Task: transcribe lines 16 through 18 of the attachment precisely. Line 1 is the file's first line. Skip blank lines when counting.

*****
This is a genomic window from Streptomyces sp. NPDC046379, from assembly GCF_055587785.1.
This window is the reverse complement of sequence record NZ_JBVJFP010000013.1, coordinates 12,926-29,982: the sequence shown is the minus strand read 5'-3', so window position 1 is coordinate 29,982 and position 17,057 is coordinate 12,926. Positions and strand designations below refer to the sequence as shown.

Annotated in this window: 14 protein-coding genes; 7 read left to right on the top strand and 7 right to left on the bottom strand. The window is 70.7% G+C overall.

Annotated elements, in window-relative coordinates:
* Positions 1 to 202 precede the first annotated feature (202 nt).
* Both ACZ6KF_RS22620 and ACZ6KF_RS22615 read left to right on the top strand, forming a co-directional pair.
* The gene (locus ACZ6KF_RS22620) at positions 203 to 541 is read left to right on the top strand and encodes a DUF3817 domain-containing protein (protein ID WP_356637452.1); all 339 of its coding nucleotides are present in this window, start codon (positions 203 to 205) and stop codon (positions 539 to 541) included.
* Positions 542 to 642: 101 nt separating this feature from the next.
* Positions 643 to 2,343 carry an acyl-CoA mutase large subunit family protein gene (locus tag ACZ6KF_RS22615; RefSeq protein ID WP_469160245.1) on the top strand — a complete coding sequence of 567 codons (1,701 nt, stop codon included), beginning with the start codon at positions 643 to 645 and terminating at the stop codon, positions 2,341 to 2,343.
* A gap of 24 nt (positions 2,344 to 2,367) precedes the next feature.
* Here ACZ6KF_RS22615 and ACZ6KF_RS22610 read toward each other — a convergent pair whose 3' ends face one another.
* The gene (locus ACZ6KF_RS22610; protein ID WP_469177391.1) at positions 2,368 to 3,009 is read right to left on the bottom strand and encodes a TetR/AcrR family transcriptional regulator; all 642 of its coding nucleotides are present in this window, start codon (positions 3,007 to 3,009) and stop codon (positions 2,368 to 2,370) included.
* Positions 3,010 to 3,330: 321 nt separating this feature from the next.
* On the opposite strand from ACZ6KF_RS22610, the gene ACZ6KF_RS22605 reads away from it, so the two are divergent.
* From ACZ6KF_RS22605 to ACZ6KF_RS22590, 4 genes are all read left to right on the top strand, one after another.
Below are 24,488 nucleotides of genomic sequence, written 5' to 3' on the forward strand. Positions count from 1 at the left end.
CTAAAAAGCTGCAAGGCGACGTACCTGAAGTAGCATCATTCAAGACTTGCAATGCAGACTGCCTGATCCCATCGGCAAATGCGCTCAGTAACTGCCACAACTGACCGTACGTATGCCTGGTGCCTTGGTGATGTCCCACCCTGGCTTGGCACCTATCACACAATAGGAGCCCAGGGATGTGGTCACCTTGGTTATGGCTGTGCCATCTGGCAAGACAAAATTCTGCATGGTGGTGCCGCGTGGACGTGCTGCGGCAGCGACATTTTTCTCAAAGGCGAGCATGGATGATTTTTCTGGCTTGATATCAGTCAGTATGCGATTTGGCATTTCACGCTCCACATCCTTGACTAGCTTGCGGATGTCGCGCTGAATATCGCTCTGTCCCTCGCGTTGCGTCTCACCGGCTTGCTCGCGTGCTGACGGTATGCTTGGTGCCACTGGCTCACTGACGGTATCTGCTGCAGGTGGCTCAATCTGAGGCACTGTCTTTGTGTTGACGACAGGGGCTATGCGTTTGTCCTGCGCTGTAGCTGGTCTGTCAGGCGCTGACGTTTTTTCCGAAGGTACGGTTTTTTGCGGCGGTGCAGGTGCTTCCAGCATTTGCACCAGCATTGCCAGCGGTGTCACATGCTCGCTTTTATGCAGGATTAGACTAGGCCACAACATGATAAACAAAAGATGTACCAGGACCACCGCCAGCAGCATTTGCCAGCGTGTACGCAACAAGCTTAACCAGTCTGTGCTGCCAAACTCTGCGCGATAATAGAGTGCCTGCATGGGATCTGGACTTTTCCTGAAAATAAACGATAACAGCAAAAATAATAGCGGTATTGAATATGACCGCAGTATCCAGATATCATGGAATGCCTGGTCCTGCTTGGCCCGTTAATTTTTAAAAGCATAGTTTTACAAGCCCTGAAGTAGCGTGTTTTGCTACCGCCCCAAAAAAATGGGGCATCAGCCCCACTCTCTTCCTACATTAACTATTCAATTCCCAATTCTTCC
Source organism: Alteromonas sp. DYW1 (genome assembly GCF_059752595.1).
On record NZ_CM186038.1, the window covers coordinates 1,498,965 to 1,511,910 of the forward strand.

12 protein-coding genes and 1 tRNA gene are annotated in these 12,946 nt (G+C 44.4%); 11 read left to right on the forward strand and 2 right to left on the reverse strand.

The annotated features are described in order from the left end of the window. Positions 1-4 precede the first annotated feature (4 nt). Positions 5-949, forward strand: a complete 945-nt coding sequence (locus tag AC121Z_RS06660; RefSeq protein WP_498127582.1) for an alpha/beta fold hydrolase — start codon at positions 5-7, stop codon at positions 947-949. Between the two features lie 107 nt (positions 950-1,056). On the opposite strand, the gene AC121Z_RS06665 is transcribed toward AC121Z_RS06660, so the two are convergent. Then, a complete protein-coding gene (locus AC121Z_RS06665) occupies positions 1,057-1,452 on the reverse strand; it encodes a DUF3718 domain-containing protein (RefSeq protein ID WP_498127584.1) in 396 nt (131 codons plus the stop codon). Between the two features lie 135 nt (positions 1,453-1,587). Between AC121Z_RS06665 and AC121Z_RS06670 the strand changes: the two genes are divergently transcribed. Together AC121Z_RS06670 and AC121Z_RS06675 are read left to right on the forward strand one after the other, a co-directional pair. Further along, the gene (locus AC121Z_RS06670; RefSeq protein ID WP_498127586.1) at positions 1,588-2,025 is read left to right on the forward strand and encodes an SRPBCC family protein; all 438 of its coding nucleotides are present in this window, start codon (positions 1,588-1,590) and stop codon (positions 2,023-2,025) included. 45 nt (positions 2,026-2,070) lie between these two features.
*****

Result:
Below are 24,488 nucleotides of genomic sequence, written 5' to 3' on the forward strand. Positions count from 1 at the left end.
CTAAAAAGCTGCAAGGCGACGTACCTGAAGTAGCATCATTCAAGACTTGCAATGCAGACTGCCTGATCCCATCGGCAAATGCGCTCAGTAACTGCCACAACTGACCGTACGTATGCCTGGTGCCTTGGTGATGTCCCACCCTGGCTTGGCACCTATCACACAATAGGAGCCCAGGGATGTGGTCACCTTGGTTATGGCTGTGCCATCTGGCAAGACAAAATTCTGCATGGTGGTGCCGCGTGGACGTGCTGCGGCAGCGACATTTTTCTCAAAGGCGAGCATGGATGATTTTTCTGGCTTGATATCAGTCAGTATGCGATTTGGCATTTCACGCTCCACATCCTTGACTAGCTTGCGGATGTCGCGCTGAATATCGCTCTGTCCCTCGCGTTGCGTCTCACCGGCTTGCTCGCGTGCTGACGGTATGCTTGGTGCCACTGGCTCACTGACGGTATCTGCTGCAGGTGGCTCAATCTGAGGCACTGTCTTTGTGTTGACGACAGGGGCTATGCGTTTGTCCTGCGCTGTAGCTGGTCTGTCAGGCGCTGACGTTTTTTCCGAAGGTACGGTTTTTTGCGGCGGTGCAGGTGCTTCCAGCATTTGCACCAGCATTGCCAGCGGTGTCACATGCTCGCTTTTATGCAGGATTAGACTAGGCCACAACATGATAAACAAAAGATGTACCAGGACCACCGCCAGCAGCATTTGCCAGCGTGTACGCAACAAGCTTAACCAGTCTGTGCTGCCAAACTCTGCGCGATAATAGAGTGCCTGCATGGGATCTGGACTTTTCCTGAAAATAAACGATAACAGCAAAAATAATAGCGGTATTGAATATGACCGCAGTATCCAGATATCATGGAATGCCTGGTCCTGCTTGGCCCGTTAATTTTTAAAAGCATAGTTTTACAAGCCCTGAAGTAGCGTGTTTTGCTACCGCCCCAAAAAAATGGGGCATCAGCCCCACTCTCTTCCTACATTAACTATTCAATTCCCAATTCTTCC
Source organism: Alteromonas sp. DYW1 (genome assembly GCF_059752595.1).